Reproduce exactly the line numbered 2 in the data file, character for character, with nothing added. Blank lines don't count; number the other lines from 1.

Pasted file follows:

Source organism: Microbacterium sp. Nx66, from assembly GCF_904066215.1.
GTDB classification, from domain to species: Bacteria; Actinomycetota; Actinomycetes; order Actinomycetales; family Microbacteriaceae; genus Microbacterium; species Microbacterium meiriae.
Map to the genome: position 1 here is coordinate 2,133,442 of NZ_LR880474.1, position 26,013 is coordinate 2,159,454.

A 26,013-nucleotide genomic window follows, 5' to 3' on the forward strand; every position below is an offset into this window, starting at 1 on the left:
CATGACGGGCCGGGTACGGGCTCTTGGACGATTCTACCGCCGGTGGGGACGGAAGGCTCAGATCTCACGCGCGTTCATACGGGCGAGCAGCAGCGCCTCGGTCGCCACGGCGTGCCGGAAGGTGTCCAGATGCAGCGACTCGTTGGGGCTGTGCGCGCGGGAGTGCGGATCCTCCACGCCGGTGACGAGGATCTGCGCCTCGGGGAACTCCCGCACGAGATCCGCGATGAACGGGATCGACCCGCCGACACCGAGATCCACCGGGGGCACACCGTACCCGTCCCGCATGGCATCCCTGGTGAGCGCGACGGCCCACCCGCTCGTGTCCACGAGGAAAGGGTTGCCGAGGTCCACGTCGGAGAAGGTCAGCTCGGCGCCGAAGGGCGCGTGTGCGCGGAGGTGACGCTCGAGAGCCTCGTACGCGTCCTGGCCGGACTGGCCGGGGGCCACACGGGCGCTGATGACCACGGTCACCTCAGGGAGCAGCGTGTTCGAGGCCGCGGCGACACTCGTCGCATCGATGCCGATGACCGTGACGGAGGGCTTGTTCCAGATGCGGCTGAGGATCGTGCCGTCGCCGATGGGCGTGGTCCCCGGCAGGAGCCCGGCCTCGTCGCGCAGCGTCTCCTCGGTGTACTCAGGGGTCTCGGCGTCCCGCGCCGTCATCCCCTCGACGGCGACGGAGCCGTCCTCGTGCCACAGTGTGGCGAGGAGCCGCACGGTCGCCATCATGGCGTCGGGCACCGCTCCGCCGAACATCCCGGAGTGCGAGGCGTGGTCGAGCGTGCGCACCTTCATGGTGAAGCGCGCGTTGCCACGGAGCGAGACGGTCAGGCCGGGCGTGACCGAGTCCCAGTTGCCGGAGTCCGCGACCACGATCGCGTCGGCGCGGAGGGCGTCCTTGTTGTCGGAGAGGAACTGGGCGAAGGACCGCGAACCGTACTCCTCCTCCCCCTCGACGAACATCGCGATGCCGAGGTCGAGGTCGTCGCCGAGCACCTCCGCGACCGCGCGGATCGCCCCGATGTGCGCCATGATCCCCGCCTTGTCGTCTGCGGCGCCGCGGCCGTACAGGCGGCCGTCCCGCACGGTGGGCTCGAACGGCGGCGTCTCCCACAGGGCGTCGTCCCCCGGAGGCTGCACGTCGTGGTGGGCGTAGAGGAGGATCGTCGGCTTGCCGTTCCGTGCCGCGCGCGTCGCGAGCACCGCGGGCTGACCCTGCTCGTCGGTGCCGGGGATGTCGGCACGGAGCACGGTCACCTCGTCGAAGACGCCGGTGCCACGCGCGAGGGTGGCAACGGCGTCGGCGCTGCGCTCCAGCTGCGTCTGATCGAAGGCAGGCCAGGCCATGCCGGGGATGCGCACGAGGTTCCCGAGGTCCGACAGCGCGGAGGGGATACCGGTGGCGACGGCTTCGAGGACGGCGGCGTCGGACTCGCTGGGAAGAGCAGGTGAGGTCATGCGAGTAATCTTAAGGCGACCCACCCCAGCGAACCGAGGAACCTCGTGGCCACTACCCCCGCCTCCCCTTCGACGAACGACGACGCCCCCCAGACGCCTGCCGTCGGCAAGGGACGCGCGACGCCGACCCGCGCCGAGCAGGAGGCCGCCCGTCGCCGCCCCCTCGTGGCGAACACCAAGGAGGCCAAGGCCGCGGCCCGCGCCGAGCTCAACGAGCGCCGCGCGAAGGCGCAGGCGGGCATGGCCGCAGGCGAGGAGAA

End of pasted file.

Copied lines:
GTDB classification, from domain to species: Bacteria; Actinomycetota; Actinomycetes; order Actinomycetales; family Microbacteriaceae; genus Microbacterium; species Microbacterium meiriae.